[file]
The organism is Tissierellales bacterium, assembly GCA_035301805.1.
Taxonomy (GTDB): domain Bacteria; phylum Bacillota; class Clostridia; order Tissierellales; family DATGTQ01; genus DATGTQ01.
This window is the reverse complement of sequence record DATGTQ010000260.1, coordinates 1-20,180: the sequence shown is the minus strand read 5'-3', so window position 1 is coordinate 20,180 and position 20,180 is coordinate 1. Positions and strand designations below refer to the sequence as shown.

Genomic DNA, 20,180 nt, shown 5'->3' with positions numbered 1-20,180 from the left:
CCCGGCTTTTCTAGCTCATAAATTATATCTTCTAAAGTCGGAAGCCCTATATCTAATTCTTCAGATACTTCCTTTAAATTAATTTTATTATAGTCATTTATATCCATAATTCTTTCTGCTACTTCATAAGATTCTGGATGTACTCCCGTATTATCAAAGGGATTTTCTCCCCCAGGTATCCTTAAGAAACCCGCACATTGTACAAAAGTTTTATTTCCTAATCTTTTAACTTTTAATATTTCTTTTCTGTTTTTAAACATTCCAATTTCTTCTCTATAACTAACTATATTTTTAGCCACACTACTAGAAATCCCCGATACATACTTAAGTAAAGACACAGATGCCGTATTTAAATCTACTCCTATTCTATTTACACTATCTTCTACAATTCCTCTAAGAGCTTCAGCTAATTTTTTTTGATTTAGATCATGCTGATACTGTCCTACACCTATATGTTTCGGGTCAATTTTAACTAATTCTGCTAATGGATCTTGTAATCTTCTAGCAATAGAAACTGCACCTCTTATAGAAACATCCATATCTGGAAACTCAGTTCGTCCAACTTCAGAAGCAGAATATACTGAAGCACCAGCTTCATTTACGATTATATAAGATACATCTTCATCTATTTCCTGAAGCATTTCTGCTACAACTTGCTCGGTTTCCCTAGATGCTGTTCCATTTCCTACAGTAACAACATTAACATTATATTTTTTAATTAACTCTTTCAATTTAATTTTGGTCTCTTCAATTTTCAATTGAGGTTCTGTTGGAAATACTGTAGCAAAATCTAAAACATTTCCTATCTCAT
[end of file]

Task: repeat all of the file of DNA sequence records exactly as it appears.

The organism is Tissierellales bacterium, assembly GCA_035301805.1.
Taxonomy (GTDB): domain Bacteria; phylum Bacillota; class Clostridia; order Tissierellales; family DATGTQ01; genus DATGTQ01.
This window is the reverse complement of sequence record DATGTQ010000260.1, coordinates 1-20,180: the sequence shown is the minus strand read 5'-3', so window position 1 is coordinate 20,180 and position 20,180 is coordinate 1. Positions and strand designations below refer to the sequence as shown.

Genomic DNA, 20,180 nt, shown 5'->3' with positions numbered 1-20,180 from the left:
CCCGGCTTTTCTAGCTCATAAATTATATCTTCTAAAGTCGGAAGCCCTATATCTAATTCTTCAGATACTTCCTTTAAATTAATTTTATTATAGTCATTTATATCCATAATTCTTTCTGCTACTTCATAAGATTCTGGATGTACTCCCGTATTATCAAAGGGATTTTCTCCCCCAGGTATCCTTAAGAAACCCGCACATTGTACAAAAGTTTTATTTCCTAATCTTTTAACTTTTAATATTTCTTTTCTGTTTTTAAACATTCCAATTTCTTCTCTATAACTAACTATATTTTTAGCCACACTACTAGAAATCCCCGATACATACTTAAGTAAAGACACAGATGCCGTATTTAAATCTACTCCTATTCTATTTACACTATCTTCTACAATTCCTCTAAGAGCTTCAGCTAATTTTTTTTGATTTAGATCATGCTGATACTGTCCTACACCTATATGTTTCGGGTCAATTTTAACTAATTCTGCTAATGGATCTTGTAATCTTCTAGCAATAGAAACTGCACCTCTTATAGAAACATCCATATCTGGAAACTCAGTTCGTCCAACTTCAGAAGCAGAATATACTGAAGCACCAGCTTCATTTACGATTATATAAGATACATCTTCATCTATTTCCTGAAGCATTTCTGCTACAACTTGCTCGGTTTCCCTAGATGCTGTTCCATTTCCTACAGTAACAACATTAACATTATATTTTTTAATTAACTCTTTCAATTTAATTTTGGTCTCTTCAATTTTCAATTGAGGTTCTGTTGGAAATACTGTAGCAAAATCTAAAACATTTCCTATCTCAT